November 25th, 2006 at 3:56 pm (Real Life)
Yesterday, the weather was nice, so after a late lunch on the screened in porch (where we let our cats explore as we ate… they don’t get to go out there much), we went for a bike ride. Our house is surrounded by a woods, and there’s a muddy trail that connects us to the Bolin Creek Trail, which is a paved bike/walking path that runs through the woody part of the central town. For reasons unknown –there was no special event that I know about– there was a biplane flying around over the town. That’s Chapel Hill. And on the way back on the dirt trail, there were 2 white-tail deer. The deer are no surprise in themselves… our neighborhood has a lot of them. But they were running from us with their tails lifted high, and their thick tails must have been a foot long! The effect was exaggerated by the white stripes on their behinds. I had just never seen such extravagantly long tails on deer before. We were both fascinated. I wish I’d brought my camera.
November 7th, 2006 at 5:24 am (Accessibility, Metadata, Microformats, Semantics, SVG, Technical, W3C)
In addition to geometric shapes, SVG has advanced graphical text capabilities. In SVG 1.1, there are several elements specifically designed for the presentation of text. At the most basic level, there is the <text> element, which can have child <tspan> elements that can be positioned and styled independently of the other text content, like this:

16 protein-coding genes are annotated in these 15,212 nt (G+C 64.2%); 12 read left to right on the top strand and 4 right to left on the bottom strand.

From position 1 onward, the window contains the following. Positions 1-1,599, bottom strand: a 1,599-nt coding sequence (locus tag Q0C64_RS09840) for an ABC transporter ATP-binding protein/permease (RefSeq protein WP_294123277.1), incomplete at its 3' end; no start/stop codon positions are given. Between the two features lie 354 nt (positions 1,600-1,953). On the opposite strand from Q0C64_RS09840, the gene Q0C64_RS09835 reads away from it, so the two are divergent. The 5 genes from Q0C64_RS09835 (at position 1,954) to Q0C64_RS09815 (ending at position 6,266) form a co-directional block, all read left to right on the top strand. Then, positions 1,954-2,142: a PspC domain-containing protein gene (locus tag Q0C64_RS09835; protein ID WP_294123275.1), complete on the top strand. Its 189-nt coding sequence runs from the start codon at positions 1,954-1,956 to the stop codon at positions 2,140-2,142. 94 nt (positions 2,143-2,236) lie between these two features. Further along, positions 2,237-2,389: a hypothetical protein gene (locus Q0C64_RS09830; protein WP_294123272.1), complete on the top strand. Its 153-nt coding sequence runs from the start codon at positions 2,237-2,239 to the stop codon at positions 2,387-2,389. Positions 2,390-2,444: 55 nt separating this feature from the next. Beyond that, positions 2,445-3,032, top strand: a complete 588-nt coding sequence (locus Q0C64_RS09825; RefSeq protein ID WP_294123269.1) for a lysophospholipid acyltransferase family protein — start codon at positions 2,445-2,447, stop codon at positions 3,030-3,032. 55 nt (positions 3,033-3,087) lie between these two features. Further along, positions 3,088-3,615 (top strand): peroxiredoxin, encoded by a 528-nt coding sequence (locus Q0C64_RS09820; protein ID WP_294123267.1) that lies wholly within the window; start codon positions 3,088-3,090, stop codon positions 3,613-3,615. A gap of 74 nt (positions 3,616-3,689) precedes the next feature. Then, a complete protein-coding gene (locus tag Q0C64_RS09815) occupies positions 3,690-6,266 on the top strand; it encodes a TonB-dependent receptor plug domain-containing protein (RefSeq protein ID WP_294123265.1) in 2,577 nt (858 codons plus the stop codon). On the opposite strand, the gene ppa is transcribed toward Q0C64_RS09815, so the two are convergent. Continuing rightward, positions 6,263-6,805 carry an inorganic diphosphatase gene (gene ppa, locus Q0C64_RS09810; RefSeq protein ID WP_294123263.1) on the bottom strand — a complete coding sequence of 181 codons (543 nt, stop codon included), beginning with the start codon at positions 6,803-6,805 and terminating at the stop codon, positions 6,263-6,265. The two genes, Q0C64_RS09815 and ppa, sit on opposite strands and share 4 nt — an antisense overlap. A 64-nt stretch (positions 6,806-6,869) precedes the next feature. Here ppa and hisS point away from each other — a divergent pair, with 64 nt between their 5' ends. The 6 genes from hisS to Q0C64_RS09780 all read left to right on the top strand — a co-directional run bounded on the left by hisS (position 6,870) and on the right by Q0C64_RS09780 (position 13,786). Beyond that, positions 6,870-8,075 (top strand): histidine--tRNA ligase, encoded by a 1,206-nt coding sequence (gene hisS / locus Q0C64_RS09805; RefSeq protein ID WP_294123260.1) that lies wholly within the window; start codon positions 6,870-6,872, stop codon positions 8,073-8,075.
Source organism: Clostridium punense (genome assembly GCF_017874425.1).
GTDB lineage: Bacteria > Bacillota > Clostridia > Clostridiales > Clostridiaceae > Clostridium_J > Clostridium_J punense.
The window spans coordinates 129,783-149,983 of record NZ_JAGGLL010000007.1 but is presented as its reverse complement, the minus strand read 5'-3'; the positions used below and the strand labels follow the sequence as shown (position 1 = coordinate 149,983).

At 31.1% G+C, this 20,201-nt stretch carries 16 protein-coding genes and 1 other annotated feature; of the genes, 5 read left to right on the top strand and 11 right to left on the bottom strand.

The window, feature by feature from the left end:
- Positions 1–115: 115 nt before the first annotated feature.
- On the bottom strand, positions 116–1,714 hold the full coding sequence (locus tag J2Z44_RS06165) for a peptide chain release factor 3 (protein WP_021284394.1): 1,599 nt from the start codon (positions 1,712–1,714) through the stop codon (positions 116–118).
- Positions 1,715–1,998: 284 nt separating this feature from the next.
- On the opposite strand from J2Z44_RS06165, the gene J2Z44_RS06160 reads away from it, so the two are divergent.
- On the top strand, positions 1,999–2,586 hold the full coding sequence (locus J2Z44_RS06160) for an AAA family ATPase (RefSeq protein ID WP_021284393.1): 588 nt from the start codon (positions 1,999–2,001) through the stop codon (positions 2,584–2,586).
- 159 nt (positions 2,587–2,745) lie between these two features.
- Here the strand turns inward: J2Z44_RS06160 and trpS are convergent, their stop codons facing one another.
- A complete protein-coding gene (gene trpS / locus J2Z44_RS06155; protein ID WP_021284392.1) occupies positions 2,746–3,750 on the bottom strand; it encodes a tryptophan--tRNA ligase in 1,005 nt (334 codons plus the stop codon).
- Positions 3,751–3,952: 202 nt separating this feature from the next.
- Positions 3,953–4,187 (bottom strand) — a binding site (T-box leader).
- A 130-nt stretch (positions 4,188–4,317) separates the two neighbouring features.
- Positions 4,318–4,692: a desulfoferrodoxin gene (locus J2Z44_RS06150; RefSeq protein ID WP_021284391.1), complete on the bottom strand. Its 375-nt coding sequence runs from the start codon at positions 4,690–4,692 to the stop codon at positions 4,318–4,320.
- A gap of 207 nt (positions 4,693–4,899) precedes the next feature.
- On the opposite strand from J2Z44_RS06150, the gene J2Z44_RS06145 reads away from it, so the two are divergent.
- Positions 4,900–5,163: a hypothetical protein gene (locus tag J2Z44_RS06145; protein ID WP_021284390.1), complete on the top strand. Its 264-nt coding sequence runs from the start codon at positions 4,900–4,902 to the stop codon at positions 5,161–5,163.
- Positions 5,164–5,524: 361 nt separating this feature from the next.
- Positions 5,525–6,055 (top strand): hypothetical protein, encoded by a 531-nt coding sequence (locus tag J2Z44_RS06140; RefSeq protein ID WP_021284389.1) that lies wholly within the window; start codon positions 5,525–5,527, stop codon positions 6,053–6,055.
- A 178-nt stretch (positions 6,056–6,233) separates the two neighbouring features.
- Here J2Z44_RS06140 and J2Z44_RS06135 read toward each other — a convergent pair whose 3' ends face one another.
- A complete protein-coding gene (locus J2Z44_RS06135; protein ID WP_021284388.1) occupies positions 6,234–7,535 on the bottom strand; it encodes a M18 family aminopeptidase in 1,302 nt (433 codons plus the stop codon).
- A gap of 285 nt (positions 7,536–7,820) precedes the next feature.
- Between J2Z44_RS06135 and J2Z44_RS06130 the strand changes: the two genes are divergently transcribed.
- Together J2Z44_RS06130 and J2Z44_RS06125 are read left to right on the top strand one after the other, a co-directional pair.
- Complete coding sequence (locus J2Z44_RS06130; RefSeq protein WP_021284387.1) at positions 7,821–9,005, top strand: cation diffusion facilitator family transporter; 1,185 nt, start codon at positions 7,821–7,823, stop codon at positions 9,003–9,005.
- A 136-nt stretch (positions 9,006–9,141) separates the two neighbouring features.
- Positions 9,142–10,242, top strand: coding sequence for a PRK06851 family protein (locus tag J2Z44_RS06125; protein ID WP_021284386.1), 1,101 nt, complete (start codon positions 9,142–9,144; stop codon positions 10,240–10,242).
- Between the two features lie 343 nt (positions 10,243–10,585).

Then there are more advanced options, like rotated text
or the <textPath> element
The future of SVG text support holds still more. In the next version of the SVG specification, SVG Tiny 1.2, there are even more useful text features, like the <textArea> element that automatically wraps text to a shape (rectangles on for mobile devices, but any shape at all in future versions of the specification). There is also the new ability to make any text editable by simply including an attribute to the text element. And there are great features from SVG 1.1 (the current version) that are not yet widely implemented, such as SVG Fonts, which let you embed a font into an SVG file so the reader sees the page the way the author intended it, and the <tref> element that lets you directly quote text without duplicating it. All these features will give more control to authors and give a better experience to users.
But is that enough?
Read the rest of this entry »
November 1st, 2006 at 6:55 pm (Conferences, SVG Basics, Travel, Work)
I just sent in my confirmation letter for my presentation at SD West 2007, a respected technical conference series in Santa Clara, California. I’ll be speaking on (can you guess?) SVG (you got it!) in a talk entitled Scalable Vector Graphics: Shaping Up the Web. The conference will be going on March 19-23, 2007. My company is really working on getting speaking engagements, so I think this may be only one of several that I’ll be doing in 2007. Of course, I will be speaking at –and helping to plan– the SVG Open conference next year as well. I normally give a 101 class introducing SVG there, in addition to a presentation on current projects I’m developing.